The Misunderstood Laffer Curve

The Laffer Curve is everywhere misundestood (even I think by Art Laffer himself). The point of tax policy is not to maximize revenue. Modern governments can print their own currency. If a government wanted to maximize revenue, it could simply print money. The point of a tax policy is to maximize the government’s long term purchasing power. And theoretically, In a democracy, the goal is to maximize the life time purchasing power of the median voter. Thus the real Laffer Curve effect to watch for is not the change in revenue, but the change in productive output.

For example, raising the income tax rate from 30% to 60% might increase short term revenues in nominal dollars. It might even raise long term revenues in nominal dollars. But if the tax increase suppresses investment, production, and innovation, the tax hike might lower growth over the next decades, and thus the tax hike ends up lowering the total long term purchasing power of the government. The government has more money in ten years, but can buy less with that money.

However, it is also possible that raising the top tax rates might decrease revenues but actually grow purchasing power. Imagine the government raises the top rate on normal income to 95%. Lawyers only work three months of the year. Financiers retire early. Athletes take less money to be with their hometown team. Government revenue falls. Despite all this, it is possible that the purchasing power of the median voter rises. If athlete salaries fall, there will not be fewer athletic games. Team spirit will not fade. If lawyers booked fewer hours, we would probably all be better off - lawyers mostly create litigation that other lawyers have to deal with. If financiers are mostly getting wealthy by bilking the public, then having them go into early retirement would be a boon.

Let’s say that the net impact on output is zero - some productive people retire but also anti-productive people retire. So the remaining impact is that the rich have less money to spend. The nominal dollars that would have gone to the lawyers, instead gets paid out as corporate profits/dividends, or goes to bid up salaries, or just gets stashed away. If paid out in dividends or salaries the average person benefits. If it is stashed away, that means fewer dollars chase the same number of goods, which means that the purchasing power of the average person rises. So either way, despite the fact that the tax did not increase government revenue, the tax still had its intended impact - the tax increases the purchasing power of the voter.

Both the left and right commit the money illusion fallacy with regards to the Laffer Curve. When a tax rate raises revenue, the left says, “ah ha, the tax hike worked!” When a tax hike causes revenue to fall, the right claims the hike failed. But both claims are irrelevant. The impact on short term nominal revenues does not matter one whit. What matters is the long term impact on purchasing power. And that can only be estimated by looking at the micro level and seeing how the work habits of productive and parasitic workers change.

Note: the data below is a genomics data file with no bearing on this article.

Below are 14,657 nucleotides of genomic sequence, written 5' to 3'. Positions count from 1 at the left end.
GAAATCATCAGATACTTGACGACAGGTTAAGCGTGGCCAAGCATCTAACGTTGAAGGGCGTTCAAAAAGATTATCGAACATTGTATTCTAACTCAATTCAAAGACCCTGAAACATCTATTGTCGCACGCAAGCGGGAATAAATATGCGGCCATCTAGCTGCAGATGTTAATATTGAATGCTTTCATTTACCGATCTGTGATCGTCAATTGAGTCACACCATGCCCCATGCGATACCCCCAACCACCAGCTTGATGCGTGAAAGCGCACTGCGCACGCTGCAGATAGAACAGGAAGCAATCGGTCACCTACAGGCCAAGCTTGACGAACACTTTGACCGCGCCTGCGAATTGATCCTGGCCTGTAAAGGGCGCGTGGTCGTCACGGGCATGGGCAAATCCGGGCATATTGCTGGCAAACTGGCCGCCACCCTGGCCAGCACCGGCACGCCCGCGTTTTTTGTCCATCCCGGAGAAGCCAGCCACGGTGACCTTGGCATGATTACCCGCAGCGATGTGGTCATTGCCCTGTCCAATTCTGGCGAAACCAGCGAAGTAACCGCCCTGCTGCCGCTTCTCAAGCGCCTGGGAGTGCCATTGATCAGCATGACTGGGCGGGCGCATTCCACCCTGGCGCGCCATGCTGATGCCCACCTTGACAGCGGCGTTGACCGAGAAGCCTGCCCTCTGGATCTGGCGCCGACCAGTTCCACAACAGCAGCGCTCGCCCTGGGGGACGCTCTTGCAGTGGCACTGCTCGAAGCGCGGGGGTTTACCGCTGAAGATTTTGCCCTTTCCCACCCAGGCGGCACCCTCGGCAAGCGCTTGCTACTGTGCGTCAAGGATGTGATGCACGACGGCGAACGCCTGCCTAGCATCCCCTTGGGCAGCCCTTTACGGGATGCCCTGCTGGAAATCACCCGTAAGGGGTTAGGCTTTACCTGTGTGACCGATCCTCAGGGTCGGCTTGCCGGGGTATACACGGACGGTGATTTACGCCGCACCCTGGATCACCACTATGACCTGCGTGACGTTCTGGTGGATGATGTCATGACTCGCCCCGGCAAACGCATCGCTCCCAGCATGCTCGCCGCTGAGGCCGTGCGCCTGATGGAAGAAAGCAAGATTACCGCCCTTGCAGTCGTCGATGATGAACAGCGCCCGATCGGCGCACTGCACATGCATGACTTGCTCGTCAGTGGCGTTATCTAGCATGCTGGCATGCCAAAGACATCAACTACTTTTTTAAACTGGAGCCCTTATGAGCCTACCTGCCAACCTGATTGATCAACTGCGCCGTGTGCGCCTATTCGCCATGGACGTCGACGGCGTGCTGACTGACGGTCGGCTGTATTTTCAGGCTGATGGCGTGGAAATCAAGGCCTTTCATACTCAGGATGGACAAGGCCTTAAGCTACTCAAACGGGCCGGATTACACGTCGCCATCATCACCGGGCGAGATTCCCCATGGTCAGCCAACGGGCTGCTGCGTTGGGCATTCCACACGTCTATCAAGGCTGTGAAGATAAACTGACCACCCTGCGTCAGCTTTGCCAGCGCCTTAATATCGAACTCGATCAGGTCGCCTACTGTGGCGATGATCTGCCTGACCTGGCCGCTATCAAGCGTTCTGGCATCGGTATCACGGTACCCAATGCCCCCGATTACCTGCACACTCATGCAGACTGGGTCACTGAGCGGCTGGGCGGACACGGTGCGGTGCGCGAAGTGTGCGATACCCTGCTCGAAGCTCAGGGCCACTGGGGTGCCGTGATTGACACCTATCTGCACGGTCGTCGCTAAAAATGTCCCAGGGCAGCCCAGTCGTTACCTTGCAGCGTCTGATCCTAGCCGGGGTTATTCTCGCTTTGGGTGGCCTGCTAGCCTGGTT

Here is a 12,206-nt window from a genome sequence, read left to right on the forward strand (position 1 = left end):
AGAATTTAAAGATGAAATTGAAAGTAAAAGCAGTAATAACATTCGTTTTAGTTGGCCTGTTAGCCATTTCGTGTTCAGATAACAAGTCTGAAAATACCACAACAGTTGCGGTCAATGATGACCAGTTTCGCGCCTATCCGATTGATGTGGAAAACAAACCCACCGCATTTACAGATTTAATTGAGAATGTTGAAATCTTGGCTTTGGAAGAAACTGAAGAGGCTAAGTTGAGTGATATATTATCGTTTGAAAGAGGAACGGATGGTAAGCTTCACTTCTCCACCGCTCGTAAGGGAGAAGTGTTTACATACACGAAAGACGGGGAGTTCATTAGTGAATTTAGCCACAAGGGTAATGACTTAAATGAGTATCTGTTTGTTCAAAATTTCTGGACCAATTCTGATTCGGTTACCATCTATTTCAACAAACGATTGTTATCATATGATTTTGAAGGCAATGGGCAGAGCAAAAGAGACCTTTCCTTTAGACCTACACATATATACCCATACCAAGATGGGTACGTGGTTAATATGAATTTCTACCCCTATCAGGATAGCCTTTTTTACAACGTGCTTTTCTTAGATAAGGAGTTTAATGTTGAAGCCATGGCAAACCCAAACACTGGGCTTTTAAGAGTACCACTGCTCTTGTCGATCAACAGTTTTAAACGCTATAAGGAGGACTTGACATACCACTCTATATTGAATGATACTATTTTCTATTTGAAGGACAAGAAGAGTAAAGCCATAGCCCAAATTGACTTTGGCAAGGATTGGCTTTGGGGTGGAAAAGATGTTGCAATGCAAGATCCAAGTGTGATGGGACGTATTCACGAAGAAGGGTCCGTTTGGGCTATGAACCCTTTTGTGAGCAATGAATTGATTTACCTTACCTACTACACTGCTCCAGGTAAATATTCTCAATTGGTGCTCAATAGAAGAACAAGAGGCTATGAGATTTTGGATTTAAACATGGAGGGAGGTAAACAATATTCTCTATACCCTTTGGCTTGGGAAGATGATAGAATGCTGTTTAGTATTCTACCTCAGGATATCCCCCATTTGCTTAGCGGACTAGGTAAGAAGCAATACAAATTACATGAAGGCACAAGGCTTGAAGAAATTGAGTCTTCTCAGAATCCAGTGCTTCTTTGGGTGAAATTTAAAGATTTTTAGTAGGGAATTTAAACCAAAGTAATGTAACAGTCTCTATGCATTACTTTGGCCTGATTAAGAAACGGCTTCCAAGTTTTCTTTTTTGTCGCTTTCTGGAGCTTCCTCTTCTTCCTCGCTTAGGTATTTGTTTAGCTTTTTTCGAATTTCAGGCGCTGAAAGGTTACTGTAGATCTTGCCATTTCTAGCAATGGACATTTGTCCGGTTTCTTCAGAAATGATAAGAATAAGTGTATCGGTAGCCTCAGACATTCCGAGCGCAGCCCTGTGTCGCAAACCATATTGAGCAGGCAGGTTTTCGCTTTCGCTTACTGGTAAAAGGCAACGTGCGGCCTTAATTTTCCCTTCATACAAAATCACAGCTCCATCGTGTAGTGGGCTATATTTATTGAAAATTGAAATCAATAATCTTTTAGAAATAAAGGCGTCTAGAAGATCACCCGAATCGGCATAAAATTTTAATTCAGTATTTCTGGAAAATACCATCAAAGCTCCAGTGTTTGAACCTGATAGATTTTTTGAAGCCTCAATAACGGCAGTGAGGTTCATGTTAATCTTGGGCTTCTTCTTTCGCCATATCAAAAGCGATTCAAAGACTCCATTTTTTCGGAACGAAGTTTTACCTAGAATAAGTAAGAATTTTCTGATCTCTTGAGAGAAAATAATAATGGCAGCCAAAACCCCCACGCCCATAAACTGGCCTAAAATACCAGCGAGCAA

From a deductive, micro perspective, I suspect that high capital gains taxes have a negative impact on long term output. (full disclosure - I work for a tech startup and stand to benefit personally from low capital gains taxes). If capital gains were taxed at something like 80% for all income over $1,000,000, then there would be virtually no point in ever becoming an entrepreneur. If the business fails you make nothing. If you are the one in ten that succeeds you barely end up better off than if you had worked for wages. Thus I’d expect high capital gains taxes to inhibit productivity and innovation.

However, I think an ordinary income tax of 80%-90% of income over $1 million may have very little negative impact on output. If you earn a great sum via capital gains, it is because you created some productive improvement that exists outside of your own person- you created some lasting technology, machinery, building, etc. But if you earn money via ordinary income, the productivity is entirely within yourself. You have created no value that exists outside of your own output, there is no permanent lasting technology that you gave to society. Furthermore, observationally, the people earning those incomes tend to be victors of contrived winner take all tournaments (athletes, movie stars). Or they are excellent at gaming bureaucratic systems (lawyers, lobbyists). Or they great at salesmanship. Or they are executives that have played the bureaucratic game well but who have not increased the value of their company. If these people all have their income capped, and thus end up working less, is the median person really worse off?

Empirically, the 1950’s to 1970’s were a period of lowish taxes on capital gains, very high taxes on income, and very high growth (source).

Of course, having an enormous disparity between the income tax rate and the capital gains tax rate invites all sorts of gamesmanship which might be impossible to deal with efficiently.

Also of note, in the case of Britain, the example that prompted this essay, the bankers who are retiring due to tax increases may be both parasitic and beneficial to England. That is, since Britain is a world financial hub, the financiers may be skimming primarily from the funds of other countries, and thus Britain benefits from having them work as hard as possible and in order to bring purchasing power to the island.